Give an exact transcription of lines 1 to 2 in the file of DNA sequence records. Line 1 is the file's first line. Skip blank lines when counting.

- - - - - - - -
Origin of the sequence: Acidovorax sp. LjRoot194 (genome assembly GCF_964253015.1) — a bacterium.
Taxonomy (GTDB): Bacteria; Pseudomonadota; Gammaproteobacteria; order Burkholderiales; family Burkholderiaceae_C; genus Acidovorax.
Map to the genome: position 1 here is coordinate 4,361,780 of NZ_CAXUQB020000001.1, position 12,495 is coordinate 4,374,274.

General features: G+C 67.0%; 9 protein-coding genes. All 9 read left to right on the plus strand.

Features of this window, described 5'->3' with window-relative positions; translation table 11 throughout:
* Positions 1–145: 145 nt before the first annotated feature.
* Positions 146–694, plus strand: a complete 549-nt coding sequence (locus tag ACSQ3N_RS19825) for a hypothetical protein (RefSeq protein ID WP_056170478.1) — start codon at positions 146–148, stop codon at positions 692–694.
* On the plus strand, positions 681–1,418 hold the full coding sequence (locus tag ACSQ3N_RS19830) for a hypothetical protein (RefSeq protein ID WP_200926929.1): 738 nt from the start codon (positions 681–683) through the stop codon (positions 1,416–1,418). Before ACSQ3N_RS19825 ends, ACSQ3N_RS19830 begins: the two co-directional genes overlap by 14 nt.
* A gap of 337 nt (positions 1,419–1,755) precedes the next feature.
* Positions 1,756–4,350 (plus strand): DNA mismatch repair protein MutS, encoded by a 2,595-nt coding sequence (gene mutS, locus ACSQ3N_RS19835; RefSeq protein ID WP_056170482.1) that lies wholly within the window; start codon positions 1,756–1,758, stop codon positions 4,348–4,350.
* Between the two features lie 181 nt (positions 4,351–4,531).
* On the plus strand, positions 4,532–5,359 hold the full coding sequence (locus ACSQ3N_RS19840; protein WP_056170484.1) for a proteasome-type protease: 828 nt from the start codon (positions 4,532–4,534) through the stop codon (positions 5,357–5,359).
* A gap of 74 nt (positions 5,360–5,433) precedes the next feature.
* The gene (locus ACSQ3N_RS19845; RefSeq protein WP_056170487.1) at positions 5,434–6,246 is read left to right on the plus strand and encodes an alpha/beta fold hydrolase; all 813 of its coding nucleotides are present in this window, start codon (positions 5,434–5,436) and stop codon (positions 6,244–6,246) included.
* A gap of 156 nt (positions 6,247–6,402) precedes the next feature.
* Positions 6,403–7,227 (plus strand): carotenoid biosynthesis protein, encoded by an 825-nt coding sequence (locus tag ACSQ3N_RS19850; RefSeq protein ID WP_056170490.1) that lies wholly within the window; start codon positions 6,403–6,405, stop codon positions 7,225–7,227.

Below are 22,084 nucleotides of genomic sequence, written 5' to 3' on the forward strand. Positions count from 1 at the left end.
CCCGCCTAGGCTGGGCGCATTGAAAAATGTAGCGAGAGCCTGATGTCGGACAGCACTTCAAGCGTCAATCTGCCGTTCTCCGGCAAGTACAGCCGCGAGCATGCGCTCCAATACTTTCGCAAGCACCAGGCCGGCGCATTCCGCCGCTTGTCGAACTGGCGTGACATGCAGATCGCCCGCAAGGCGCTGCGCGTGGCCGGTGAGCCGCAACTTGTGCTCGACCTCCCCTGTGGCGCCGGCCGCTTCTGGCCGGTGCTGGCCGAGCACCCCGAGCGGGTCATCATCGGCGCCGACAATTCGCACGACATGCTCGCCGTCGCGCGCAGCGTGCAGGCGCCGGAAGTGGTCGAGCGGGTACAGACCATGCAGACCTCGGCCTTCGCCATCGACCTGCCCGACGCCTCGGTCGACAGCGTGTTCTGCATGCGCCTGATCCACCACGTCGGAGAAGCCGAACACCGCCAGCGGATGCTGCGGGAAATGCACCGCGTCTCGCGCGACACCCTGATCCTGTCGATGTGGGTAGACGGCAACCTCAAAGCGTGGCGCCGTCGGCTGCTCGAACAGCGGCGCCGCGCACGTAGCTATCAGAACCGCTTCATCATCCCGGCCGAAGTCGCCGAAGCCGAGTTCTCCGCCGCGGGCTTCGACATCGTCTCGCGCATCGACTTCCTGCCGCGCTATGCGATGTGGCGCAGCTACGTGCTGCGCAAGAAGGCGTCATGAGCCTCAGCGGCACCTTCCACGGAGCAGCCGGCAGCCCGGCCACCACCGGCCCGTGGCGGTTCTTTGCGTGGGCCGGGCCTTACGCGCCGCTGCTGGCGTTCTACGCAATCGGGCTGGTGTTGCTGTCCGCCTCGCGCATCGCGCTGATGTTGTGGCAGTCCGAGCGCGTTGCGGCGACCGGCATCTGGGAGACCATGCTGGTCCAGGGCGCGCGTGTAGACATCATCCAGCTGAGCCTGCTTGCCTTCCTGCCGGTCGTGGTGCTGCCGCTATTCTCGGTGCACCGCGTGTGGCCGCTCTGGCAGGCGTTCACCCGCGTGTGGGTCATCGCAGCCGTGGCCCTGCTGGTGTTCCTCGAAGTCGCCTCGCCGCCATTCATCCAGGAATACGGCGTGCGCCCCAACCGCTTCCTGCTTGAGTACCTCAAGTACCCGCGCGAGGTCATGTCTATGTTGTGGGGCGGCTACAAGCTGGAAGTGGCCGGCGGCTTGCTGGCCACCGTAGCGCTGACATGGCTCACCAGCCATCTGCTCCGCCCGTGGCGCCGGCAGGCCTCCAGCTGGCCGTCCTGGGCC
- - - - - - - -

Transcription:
Origin of the sequence: Acidovorax sp. LjRoot194 (genome assembly GCF_964253015.1) — a bacterium.
Taxonomy (GTDB): Bacteria; Pseudomonadota; Gammaproteobacteria; order Burkholderiales; family Burkholderiaceae_C; genus Acidovorax.